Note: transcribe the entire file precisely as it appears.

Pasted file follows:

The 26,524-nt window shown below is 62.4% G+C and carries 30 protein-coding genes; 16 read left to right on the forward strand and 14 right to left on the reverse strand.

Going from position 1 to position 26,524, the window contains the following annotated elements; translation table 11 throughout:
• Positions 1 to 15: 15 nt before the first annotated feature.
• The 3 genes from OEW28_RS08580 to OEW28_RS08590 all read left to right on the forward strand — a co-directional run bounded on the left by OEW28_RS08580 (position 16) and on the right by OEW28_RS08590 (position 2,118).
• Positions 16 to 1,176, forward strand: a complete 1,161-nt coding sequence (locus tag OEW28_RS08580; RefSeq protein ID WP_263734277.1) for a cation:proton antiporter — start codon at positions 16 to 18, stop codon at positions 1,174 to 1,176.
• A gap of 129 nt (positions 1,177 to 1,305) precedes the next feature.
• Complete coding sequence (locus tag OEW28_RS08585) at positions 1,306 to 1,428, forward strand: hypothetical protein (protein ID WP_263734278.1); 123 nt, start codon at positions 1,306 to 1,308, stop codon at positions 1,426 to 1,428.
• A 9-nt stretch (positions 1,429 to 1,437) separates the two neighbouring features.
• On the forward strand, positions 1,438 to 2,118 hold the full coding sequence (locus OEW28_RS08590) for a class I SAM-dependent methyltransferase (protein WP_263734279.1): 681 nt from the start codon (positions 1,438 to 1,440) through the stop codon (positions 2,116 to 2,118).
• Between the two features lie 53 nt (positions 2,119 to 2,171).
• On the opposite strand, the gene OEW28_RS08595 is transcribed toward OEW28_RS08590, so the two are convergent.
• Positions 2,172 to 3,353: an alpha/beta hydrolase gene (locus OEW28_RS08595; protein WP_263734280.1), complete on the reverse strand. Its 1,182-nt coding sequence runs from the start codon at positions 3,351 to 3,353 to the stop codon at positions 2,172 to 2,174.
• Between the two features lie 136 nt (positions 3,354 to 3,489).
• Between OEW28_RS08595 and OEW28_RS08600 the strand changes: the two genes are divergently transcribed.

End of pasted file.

The 26,524-nt window shown below is 62.4% G+C and carries 30 protein-coding genes; 16 read left to right on the forward strand and 14 right to left on the reverse strand.

Going from position 1 to position 26,524, the window contains the following annotated elements; translation table 11 throughout:
• Positions 1 to 15: 15 nt before the first annotated feature.
• The 3 genes from OEW28_RS08580 to OEW28_RS08590 all read left to right on the forward strand — a co-directional run bounded on the left by OEW28_RS08580 (position 16) and on the right by OEW28_RS08590 (position 2,118).
• Positions 16 to 1,176, forward strand: a complete 1,161-nt coding sequence (locus tag OEW28_RS08580; RefSeq protein ID WP_263734277.1) for a cation:proton antiporter — start codon at positions 16 to 18, stop codon at positions 1,174 to 1,176.
• A gap of 129 nt (positions 1,177 to 1,305) precedes the next feature.
• Complete coding sequence (locus tag OEW28_RS08585) at positions 1,306 to 1,428, forward strand: hypothetical protein (protein ID WP_263734278.1); 123 nt, start codon at positions 1,306 to 1,308, stop codon at positions 1,426 to 1,428.
• A 9-nt stretch (positions 1,429 to 1,437) separates the two neighbouring features.
• On the forward strand, positions 1,438 to 2,118 hold the full coding sequence (locus OEW28_RS08590) for a class I SAM-dependent methyltransferase (protein WP_263734279.1): 681 nt from the start codon (positions 1,438 to 1,440) through the stop codon (positions 2,116 to 2,118).
• Between the two features lie 53 nt (positions 2,119 to 2,171).
• On the opposite strand, the gene OEW28_RS08595 is transcribed toward OEW28_RS08590, so the two are convergent.
• Positions 2,172 to 3,353: an alpha/beta hydrolase gene (locus OEW28_RS08595; protein WP_263734280.1), complete on the reverse strand. Its 1,182-nt coding sequence runs from the start codon at positions 3,351 to 3,353 to the stop codon at positions 2,172 to 2,174.
• Between the two features lie 136 nt (positions 3,354 to 3,489).
• Between OEW28_RS08595 and OEW28_RS08600 the strand changes: the two genes are divergently transcribed.